The pound hit a four-month high versus the euro on Tuesday and added to gains against the dollar on Wednesday as markets digested media reports that EU and UK authorities could reach a Brexit deal as early as next week.
Sterling was at its highest level versus the single currency since June, rising 0.4% to trade at 1.144 on Tuesday, Reuters reported.
Against the dollar it firmed 0.3 percent to as high as $1.3186 on Wednesday, its strongest level since Sept. 26, before easing back to trade flat at $1.3142.
Britain's ITV News reported late on Tuesday that UK and EU deal makers had made progress in negotiations over the Irish border issue, which could involve some border checks on goods between mainland Britain to Northern Ireland, but none between Northern Ireland and the Republic of Ireland.
The Times newspaper also reported that around 30 to 40 lawmakers from the opposition Labour Party were ready to to defy their leader Jeremy Corbyn and embrace the Chequers plan, the government's Brexit deal which Prime Minister Theresa May is trying to strike with the EU.
"I think the government would have enough Labour MPs who represent Leave constituencies that would back a Chequers-style deal, especially if it included elements of a customs union and that would see them through," one MP told the paper.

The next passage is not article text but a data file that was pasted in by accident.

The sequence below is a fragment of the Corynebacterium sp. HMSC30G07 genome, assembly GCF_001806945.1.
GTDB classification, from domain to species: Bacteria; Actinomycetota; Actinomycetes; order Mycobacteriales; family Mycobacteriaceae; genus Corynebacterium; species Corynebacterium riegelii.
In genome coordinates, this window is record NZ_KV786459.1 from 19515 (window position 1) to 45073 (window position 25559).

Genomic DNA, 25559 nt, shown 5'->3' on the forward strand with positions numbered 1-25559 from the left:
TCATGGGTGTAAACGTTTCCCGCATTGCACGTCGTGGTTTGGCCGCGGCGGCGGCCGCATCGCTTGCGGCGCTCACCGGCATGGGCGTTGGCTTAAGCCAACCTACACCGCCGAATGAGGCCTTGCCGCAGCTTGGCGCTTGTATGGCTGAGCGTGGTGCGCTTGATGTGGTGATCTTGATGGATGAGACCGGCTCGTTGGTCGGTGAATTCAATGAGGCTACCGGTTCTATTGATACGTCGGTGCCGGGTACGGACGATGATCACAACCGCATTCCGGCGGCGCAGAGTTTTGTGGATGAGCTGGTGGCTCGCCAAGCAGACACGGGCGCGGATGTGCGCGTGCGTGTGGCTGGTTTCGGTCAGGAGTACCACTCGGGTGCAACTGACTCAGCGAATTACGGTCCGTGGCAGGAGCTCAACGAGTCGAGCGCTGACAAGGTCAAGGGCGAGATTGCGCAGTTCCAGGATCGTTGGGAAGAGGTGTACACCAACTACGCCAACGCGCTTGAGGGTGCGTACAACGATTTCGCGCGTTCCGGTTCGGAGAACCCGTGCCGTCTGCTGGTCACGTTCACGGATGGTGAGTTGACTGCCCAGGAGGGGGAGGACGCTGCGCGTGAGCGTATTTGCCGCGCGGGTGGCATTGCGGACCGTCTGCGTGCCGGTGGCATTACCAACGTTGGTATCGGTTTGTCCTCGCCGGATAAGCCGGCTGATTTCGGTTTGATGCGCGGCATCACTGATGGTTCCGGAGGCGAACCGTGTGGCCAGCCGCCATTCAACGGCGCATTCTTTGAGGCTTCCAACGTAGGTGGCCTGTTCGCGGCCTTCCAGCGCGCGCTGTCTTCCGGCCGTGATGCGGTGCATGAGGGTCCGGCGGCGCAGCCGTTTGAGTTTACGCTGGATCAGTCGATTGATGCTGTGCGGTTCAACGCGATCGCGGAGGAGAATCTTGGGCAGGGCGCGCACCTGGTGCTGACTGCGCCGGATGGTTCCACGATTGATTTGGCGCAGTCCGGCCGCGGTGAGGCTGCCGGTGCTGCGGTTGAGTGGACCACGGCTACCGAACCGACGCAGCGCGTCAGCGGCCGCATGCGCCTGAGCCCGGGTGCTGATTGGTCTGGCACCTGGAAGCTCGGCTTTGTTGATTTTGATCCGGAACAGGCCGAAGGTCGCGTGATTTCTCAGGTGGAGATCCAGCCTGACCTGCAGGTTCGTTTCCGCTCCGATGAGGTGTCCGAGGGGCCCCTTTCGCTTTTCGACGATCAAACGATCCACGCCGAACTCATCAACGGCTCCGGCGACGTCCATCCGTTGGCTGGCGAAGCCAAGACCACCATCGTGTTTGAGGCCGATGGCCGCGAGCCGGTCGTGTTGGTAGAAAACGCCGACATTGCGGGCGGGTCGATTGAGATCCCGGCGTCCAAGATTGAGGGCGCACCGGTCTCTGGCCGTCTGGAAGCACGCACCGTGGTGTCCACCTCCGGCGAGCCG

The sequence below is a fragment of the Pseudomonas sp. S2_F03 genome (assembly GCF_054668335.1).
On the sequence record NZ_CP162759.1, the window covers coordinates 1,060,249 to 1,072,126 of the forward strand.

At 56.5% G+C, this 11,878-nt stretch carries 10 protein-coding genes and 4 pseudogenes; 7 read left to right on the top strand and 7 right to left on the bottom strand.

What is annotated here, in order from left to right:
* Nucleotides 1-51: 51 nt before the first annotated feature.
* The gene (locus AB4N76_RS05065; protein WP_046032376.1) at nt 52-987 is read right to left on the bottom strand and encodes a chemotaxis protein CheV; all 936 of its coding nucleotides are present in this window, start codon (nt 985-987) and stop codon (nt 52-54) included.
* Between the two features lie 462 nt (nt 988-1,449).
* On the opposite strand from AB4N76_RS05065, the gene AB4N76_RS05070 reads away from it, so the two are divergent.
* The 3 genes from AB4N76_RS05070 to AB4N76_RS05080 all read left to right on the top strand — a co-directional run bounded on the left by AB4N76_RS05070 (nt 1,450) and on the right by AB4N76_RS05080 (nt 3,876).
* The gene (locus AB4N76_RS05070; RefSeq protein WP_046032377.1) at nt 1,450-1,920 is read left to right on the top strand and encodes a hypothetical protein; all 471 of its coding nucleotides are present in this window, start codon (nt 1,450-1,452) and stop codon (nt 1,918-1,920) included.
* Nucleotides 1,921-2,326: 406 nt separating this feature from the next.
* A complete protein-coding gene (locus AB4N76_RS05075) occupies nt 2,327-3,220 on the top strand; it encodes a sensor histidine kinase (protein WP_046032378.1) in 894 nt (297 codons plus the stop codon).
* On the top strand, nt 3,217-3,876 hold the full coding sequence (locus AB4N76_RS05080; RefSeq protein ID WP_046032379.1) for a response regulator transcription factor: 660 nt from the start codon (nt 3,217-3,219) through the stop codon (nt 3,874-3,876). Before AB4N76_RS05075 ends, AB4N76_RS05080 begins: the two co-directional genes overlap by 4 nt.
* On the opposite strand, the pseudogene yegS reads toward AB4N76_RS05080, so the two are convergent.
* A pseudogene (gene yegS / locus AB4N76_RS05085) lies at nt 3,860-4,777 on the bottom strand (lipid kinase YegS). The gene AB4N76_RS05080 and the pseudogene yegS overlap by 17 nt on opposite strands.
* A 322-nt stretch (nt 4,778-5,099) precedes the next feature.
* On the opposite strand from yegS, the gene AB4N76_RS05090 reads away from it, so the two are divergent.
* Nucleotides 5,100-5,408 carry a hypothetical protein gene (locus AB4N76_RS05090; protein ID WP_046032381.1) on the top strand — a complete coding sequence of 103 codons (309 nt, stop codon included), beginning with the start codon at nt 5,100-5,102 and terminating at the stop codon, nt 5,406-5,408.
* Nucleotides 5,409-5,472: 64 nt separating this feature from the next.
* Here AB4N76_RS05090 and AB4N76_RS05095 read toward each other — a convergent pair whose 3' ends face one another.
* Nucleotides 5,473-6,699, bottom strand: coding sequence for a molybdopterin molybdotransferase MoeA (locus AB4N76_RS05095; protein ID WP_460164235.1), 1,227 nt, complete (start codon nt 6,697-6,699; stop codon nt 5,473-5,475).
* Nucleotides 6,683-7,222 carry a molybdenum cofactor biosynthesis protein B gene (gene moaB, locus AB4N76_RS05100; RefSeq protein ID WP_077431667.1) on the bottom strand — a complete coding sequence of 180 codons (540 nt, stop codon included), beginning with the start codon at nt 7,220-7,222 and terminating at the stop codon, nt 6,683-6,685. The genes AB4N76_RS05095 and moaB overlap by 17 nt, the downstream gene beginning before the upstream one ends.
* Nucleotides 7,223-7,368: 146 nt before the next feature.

On Tuesday, UK's Secretary of State for Exiting the EU Dominic Raab expressed confidence that London will reach an agreement with Brussels on the withdrawal from the bloc "this autumn." However, the government continues to work on preparations in the event the country crashes out of the EU without a deal, he added.
In economic news, UK's industrial production was up 0.2% in August compared to the previous month, the Office for National Statistics (ONS) said in a report released on Wednesday.
In a separate report, the ONS said the country's GDP grew by 0.7% in the three months to August while the UK's trade deficit decreased by £4.7 billion to £2.8 billion in the three months to August. The UK's trade in goods deficit with EU member states fell by £2.4 billion, while it narrowed by £1.1 billion with non-EU countries in the three months to August 2018.